Aimpoint PRO sight is designed with peace officersin mind.

They have become lighter and more rugged, and worries about battery failure are for the most part now a thing of the past. Aimpoint has been at the forefront of many of these developments.

Given the right design, iron sights can be as (or more) accurate than an RDS. However, irons are slower to acquire in dim light and harder to use when the good and bad guys are both moving. With an RDS, you put the dot on the target and press the trigger.

Most military units now use some type of RDS, delegating iron sights to a backup sighting system.

PRO mounted on author’s BCM M4 Carbine Mod 2.

Law enforcement has been slower to make the switch to RDS for many reasons. Among these are the cost to place them on issue rifles, the “we didn’t have them back in the day and don’t need them know” mentality, and administrators who can only properly tell which end of the firearm a bullet exits two out of three times (usually with coaching from a subordinate).

I have been to more than one carbine course where hobby shooters were running an RDS, while cops, who carry guns for a living, were forced to go old school with iron sights either because their agency requires irons or the cops can’t afford to purchase a quality RDS.

I’m happy to report that, at least as far as the cost is concerned, those days are over.

Clear rear lens cover allows use of sight (with both eyes open) even if both covers are closed.
Objective lens opening is threaded for attachment of optional antireflection device.
In-service date decal, to be placed on inside of front lens cover, allows user to keep track of when batteries were installed.
PRO utilizes single 3-volt Lithium battery that inserts from the front (left) end. Switch is at other end.

At the 2011 SHOT Show, Aimpoint introduced its first economical RDS designed specially for law enforcement— the Patrol Rifle Optic (PRO). The basis for the PRO is the Comp M2, but the similarities end there.

Elevation adjustment cap (top), battery compartment cap (center), and windage adjustment cap (bottom) are tethered together to prevent loss.

The Comp M2 has a four MOA dot. The PRO has a two MOA dot, allowing for more precise fire as long as the shooter does his part.

Both the M2 and PRO use the same single 3-volt, type 2L76 or DL1/3N Lithium battery. Battery life on the M2, using Circuit Efficiency Technology (CET), is 10,000 hours, meaning it can be left on for over one year—unheard of when it was introduced in the year 2000.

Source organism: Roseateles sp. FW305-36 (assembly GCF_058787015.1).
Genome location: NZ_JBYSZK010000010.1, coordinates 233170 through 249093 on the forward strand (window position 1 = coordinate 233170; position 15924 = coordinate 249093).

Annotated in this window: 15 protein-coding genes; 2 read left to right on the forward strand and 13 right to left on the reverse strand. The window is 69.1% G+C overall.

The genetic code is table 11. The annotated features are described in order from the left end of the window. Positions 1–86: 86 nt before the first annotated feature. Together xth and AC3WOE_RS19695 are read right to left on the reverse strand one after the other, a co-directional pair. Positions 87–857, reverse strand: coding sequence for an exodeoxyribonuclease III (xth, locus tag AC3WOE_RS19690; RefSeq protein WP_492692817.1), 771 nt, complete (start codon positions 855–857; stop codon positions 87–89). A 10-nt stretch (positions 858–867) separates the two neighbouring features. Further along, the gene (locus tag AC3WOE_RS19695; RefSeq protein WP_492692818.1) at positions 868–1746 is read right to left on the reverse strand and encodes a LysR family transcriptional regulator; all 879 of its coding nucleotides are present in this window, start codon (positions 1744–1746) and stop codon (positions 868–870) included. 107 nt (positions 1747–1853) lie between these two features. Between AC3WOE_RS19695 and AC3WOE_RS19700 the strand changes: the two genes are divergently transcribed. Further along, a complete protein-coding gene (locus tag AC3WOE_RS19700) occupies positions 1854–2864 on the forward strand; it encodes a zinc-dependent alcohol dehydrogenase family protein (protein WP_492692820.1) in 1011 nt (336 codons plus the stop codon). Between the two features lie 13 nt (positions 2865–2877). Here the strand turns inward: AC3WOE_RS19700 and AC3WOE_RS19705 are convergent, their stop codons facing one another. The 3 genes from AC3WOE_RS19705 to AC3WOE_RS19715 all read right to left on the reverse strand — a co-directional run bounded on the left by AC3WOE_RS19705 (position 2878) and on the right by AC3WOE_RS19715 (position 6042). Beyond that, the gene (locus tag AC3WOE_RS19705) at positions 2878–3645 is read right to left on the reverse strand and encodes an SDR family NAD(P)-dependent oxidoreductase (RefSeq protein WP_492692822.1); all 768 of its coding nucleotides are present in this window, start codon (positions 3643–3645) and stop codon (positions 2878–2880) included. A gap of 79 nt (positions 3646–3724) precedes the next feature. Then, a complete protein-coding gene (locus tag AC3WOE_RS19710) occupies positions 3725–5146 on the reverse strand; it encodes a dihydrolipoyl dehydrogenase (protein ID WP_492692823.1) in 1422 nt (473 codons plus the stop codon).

The PRO uses Advanced Circuit Efficiency Technology (ACET), which ups the battery life to 30,000 hours, or over three years of constant run time on setting seven. The SOP for Aimpoint sights is simple—turn it on and leave it on.

The M2 requires a 30mm ring mount. The PRO comes complete with a QRP2 mount (the same mount used on the Comp M4/M4S being used by our military) for the M1913 standard Picatinny rail. A spacer that will cowitness with AR-15/M4 iron sights is included. This is an absolute co-witness. Users who prefer to have the iron front sight in the lower 1/3 can purchase an LT-150 Mount from LaRue Tactical.

The weight of the PRO with the mount and spacer is 11.6 ounces.

In terms of waterproofing, the M2 is good down to 80 feet. The PRO can go almost twice as deep, being waterproof down to 150 feet.

The PRO’s rotary switch has ten positions. The first four positions are for use with night vision (all generations), and the tenth position is extra bright.

QRP2 mount is included. Removable spacer allows PRO to be used on shotguns and submachine guns.

Flip-up lens covers are standard. The rear cover is clear, which allows the sight to be used in an emergency without flipping the front cover open (if proper technique is used and both eyes are open).

The battery cap and windage and elevation caps are tethered to the body of the PRO to prevent loss.

Included in the box with the PRO is a decal to be placed on the inside of the front lens cover. This decal has check boxes to show what month and year the sight/battery were put into service. Not a big deal to most folks, but a nice touch nonetheless.

A word about rails: All rails are not created equal. Some manufacturers refer to their rail as a “Picatinny” when in actuality it does not meet specs. I don’t know if they are unaware of the differences, find the term exciting, or just use it as a marketing tool….

The width of the grooves on a 1913 Picatinny rail must be .206 inch and .394 inch apart (center-to-center) in order for it to be a true Picatinny milspec rail. The grooves on a Weaver system (sometimes called a Universal rail) are .180-inch wide. What this means to you is that something designed for a Weaver mount will fit in a Picatinny rail (though not always securely), but something designed for a Picatinny will not fit in a Weaver due to the groove being too narrow.

Since the QRP2 only attaches in one groove, the spacing of the grooves is not critical, but the width is. If you are sure your rail meets specs, you won’t have a problem. For example, the PRO’s QRP2 mounted easily and securely on the milspec rail of my Bravo Company Manufacturing M4 Carbine Mod 2.

Earlier I said that the PRO was designed with economy in mind. So what does it actually cost? Complete with mount and flip-up lens cover, the PRO has a suggested retail price of $440.00. But I have seen vendors on the Internet selling it for $400.00.

The PRO represents a best buy in terms of a red-dot sight. Complete with mount, the cost is right at or less than that of many competitors, plus it comes with Aimpoint’s reputation for reliability.

With a constant-on time of three years, the PRO is always ready to protect and serve.

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